Military Staff Committee

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The Military Staff Committee (MSC) is the United Nations Security Council subsidiary body whose role, as defined by the United Nations Charter, is to plan UN military operations[1] and assist in the regulation of armaments.[2]

The greatest purpose of the MSC, arising from Article 45 of the UN Charter, was intended to provide command staff for a set of air-force contingents.[1] These contingents, provided by the Permanent 5 members (P5) of the Security Council (the People's Republic of China, France, Russia, the United Kingdom, and the United States), were to be held at ready for the discretionary use of the United Nations.


Establishment of the MSC

Though the Military Staff Committee is referred to in the Charter prior to its formal establishment, including in Article 26 and earlier Articles in Chapter 7, it is actually established by Article 47, which defines the membership of the Committee as "the Chiefs of Staff of the permanent members of the Security Council or their representatives".[1] It is also referred to in the first United Nations Security Council resolution. The MSC is the only subsidiary body of the Security Council named in the Charter, and by far the longest-standing subsidiary council of the UN. The MSC remains active in the UN as a cadre of military advisors to their government's diplomats and peacekeeping.

"Failure" and Dormancy of the MSC

As the Cold War began in the wake of World War II many of the then intended functions of the UN were degraded or set aside, as evidenced by the rarity of binding actions taken during that period[citation needed]. States became paralyzed in taking concrete actions for peace, as they were increasingly concerned about controlling their "spheres of influence". Containment of Communism became the focus of the US, while Europe was locked into a stalemate with an "iron curtain" closing off East from West.[3] One of the other results of this period was that no member nation ever made the promised forces ready[citation needed], despite their commitment to do so in the charter.[1] The committee continued to exist on paper but largely abandoned its work in the mid-'50s.[4]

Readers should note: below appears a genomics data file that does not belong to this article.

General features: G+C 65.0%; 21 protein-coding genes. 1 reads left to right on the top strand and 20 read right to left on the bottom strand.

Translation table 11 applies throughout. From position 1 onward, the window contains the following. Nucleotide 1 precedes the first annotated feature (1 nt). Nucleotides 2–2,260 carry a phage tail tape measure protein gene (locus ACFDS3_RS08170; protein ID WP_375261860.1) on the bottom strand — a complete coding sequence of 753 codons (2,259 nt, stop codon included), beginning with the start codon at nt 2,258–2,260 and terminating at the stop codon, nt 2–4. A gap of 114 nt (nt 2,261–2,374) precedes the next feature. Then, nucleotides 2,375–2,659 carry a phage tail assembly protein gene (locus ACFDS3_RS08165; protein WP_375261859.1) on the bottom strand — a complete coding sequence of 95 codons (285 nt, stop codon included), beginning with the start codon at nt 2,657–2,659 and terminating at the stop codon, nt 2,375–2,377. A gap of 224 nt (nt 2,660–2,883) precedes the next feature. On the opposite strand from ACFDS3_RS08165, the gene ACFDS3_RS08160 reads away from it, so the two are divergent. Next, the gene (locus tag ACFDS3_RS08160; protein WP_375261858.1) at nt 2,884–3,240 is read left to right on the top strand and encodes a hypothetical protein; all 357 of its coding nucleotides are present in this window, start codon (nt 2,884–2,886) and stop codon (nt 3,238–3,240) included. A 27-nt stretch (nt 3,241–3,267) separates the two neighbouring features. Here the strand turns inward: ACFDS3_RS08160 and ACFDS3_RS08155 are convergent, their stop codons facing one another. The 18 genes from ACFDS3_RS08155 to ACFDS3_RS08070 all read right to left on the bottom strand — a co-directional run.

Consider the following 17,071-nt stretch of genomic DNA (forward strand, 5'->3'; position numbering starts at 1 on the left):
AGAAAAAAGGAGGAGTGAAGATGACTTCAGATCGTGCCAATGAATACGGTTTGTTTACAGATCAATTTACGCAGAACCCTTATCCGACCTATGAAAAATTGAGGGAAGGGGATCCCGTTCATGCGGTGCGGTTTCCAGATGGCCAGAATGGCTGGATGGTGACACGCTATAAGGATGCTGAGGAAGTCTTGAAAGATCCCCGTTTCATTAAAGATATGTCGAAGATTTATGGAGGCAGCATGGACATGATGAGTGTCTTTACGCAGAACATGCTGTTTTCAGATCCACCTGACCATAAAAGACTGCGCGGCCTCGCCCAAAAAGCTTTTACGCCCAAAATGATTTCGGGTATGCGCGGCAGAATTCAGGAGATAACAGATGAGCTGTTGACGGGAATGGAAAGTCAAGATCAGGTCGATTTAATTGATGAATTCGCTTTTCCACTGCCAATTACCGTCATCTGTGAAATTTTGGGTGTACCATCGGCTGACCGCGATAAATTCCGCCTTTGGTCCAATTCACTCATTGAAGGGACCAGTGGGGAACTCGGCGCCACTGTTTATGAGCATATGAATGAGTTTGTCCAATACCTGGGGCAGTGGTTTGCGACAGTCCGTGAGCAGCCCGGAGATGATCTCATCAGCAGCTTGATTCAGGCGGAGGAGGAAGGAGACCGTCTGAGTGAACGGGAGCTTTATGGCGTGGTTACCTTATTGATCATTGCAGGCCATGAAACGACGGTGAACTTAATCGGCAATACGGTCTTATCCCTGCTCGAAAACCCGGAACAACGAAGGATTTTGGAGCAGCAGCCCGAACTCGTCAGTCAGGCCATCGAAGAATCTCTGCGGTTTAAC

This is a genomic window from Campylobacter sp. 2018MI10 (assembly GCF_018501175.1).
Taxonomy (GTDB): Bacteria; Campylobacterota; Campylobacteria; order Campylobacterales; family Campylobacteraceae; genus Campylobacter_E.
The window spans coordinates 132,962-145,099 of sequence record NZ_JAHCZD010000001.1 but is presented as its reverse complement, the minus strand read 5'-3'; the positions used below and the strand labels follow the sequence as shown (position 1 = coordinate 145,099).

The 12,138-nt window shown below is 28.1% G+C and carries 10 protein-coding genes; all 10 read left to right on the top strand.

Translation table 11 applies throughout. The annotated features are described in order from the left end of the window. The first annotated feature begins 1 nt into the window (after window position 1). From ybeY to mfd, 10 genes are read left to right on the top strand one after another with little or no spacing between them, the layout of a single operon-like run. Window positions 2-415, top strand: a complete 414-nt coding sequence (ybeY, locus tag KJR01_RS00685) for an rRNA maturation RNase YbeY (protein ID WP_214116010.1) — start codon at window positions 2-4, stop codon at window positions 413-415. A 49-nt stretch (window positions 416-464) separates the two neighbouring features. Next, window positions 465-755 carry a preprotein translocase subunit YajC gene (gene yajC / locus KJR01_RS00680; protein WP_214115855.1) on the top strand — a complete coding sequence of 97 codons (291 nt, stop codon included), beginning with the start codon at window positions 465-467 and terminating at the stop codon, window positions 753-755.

Organization of the MSC

The MSC consists of army, naval and air force representatives from the Security Council's five permanent members (China, France, Russia, the UK and the U.S.) who meet every 14 days at the headquarters building of the UN in New York City. Additional United Nation members are included in meetings regarding peacekeeping operations in which their country's forces are deployed.

The Current MSC Representatives

The current (2018) MSC Heads of Delegations are:[5]

Chairmanship of the MSC

The chairmanship of the MSC rotates in alphabetical order (by country name) at the beginning of each month through the representatives of the five permanent members.

A dormant body

Though its role is to plan UN military operations, in practice this power has been of limited significance since the development of the UN due to the tensions of the Cold War and the subsequent lack of cooperation between the NATO and Warsaw Pact nations. The MSC has therefore had very limited activity in the past 50 years of its existence. The Military Staff Committee was therefore perhaps accurately described by British naval historian, Dr. Eric Grove, as "a sterile monument to the faded hopes of the founders of the UN".[6] Proposals for reviving the Military Staff Committee have been presented,[7][8] often in relation to the larger issue of UN reform.


  1. ^ a b c d Charter Of The United Nations: Chapter VII Archived 2014-08-25 at the Wayback Machine
  2. ^ Charter Of The United Nations: Chapter V Archived 2013-10-01 at the Wayback Machine
  3. ^ Jean E. Krasno, "To End the Scourge of War: The Story of UN Peacekeeping." in Jean E. Krasno, ed., The United Nations: Confronting the Challenges of a Global Society (Boulder, CO: Lynne Rienner, 2004), pp. 242
  4. ^ Kennedy, pp. 38, 55–56
  5. ^
  6. ^ GROVE E., "U.N. Armed Forces and the Military Staff Committee: A Look Back" International Security, XVII, n° 4 (1993) pp. 172–182
  7. ^ The Military Staff Committee: A Possible Future Role in UN Peace Operations?
  8. ^
  • Kennedy, Paul. The Parliament of Man: The Past, Present, and Future of the United Nations. New York: Random House, 2006.

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